Looking at Sustainability in Latin America: Duquesne Professor Offers Advice, Works Directly with Companies
Dr. Robert Sroufe, Murrin Chair of Global Competitiveness at Duquesne University, was one of six international experts in sustainability invited to form a research agenda to support sustainable business growth in Latin America.
Sroufe, who also serves as director of applied sustainability for Duquesne's Beard Institute and helps to coordinate corporate and nonprofit projects with students in Duquesne's singular MBA Sustainability program, has studied sustainability and supply chain management in North America, Asia and Europe.
At the end of May, he shared his expertise with those in emerging Latin American economies, presenting on sustainable supply chain management at the international conference on Learning from and Improving Latin-American Business, sponsored by the INCAE Business School on May 21-23 in Costa Rica. While from different disciplines, the experts all promoted better management of business, process and whole supply chains.
Sroufe shared his expertise on sustainability strategies, next steps and future opportunities with a family-run business in Honduras, Grupo Vanguardia, and the Florida Ice and Farm Co. in Costa Rica.
Because of today's global society, Sroufe said, at some level the issues in Latin America are similar to those faced by Pittsburgh entrepreneurs. "At other levels," he said, "the Latin American context is more about family-owned and -run businesses with only 25 percent of business in Costa Rica being publicly traded. Doing business in Costa Rica is about relationships, trust and the ability to work within both formal and informal economies.
"Many small businesses work within the informal economy and have to deal with great amounts of corruption. I am constantly amazed at how proficient Costa Rican companies are at meeting the needs of people at the bottom of the pyramid, who live below poverty lines on less than a few dollars a day. We can learn from these companies and see how successful business models within the Latin American context can be applied in Pittsburgh and other places around the world."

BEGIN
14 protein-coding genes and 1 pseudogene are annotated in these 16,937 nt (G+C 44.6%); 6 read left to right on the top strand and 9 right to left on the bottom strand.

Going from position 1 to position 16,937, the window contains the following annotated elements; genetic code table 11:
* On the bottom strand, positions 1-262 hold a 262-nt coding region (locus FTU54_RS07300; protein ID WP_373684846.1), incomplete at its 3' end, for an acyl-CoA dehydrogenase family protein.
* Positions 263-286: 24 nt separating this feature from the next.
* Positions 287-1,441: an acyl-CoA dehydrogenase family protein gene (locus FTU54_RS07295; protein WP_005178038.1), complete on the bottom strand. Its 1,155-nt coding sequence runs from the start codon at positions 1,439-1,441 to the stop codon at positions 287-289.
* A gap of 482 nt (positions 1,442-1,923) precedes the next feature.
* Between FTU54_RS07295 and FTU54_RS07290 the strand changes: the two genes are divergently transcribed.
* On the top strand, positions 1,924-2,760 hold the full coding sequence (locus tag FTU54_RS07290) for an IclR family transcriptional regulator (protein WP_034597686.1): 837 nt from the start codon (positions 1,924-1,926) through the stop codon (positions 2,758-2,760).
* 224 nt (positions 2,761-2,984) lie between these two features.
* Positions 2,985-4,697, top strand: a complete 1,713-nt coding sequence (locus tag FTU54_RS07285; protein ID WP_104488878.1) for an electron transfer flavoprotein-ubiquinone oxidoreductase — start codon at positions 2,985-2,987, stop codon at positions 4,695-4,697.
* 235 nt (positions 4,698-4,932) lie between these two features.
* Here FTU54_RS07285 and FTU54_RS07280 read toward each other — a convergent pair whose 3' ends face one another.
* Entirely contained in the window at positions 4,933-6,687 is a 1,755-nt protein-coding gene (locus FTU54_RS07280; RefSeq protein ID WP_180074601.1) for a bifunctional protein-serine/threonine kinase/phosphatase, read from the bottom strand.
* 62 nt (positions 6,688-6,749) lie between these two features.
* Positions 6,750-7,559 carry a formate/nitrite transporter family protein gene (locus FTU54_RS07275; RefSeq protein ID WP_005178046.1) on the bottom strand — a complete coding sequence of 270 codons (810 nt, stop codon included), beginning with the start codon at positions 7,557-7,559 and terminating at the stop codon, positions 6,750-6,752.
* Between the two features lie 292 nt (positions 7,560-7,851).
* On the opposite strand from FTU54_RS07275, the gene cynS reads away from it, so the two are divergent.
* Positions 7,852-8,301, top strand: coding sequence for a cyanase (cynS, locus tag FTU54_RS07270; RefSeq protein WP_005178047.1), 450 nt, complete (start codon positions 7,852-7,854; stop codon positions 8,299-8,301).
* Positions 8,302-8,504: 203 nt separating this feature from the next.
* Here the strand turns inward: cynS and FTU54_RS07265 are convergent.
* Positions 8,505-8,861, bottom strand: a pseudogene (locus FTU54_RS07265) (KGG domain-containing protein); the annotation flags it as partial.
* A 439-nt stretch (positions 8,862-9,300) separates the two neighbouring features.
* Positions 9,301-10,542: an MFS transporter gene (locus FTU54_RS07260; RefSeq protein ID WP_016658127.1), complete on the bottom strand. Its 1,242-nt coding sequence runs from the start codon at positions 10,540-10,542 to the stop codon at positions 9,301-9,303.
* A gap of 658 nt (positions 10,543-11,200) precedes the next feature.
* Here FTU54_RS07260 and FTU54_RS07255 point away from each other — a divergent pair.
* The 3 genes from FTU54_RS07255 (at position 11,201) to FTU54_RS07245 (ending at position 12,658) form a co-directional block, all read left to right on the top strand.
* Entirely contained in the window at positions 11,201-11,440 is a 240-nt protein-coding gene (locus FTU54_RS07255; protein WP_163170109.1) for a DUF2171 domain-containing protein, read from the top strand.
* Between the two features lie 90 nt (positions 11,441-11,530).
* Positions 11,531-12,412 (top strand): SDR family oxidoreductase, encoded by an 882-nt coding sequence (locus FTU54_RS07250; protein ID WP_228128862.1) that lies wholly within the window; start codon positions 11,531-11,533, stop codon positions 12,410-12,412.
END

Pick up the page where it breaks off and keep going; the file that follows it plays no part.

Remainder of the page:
By summer's end, Sroufe will detail his experiences and suggestions in a book resulting from this event. Its goal will be to highlight how successful Costa Rican companies have integrated sustainability into their practices.
Founded in 1878, Duquesne is consistently ranked among the nation's top Catholic research universities for its award-winning faculty and tradition of academic excellence. The University is nationally ranked by U.S. News and World Report and the Princeton Review for its rich academic programs in nine schools of study for nearly 10,000 graduate and undergraduate students, and by the Washington Monthly for service and contributing to students' social mobility. Duquesne is a member of the U.S. President's Higher Education Community Service Honor Roll with Distinction for its contributions to Pittsburgh and communities around the globe. The U.S. Environmental Protection Agency and the Princeton Review's Guide to Green Colleges acknowledge Duquesne's commitment to sustainability.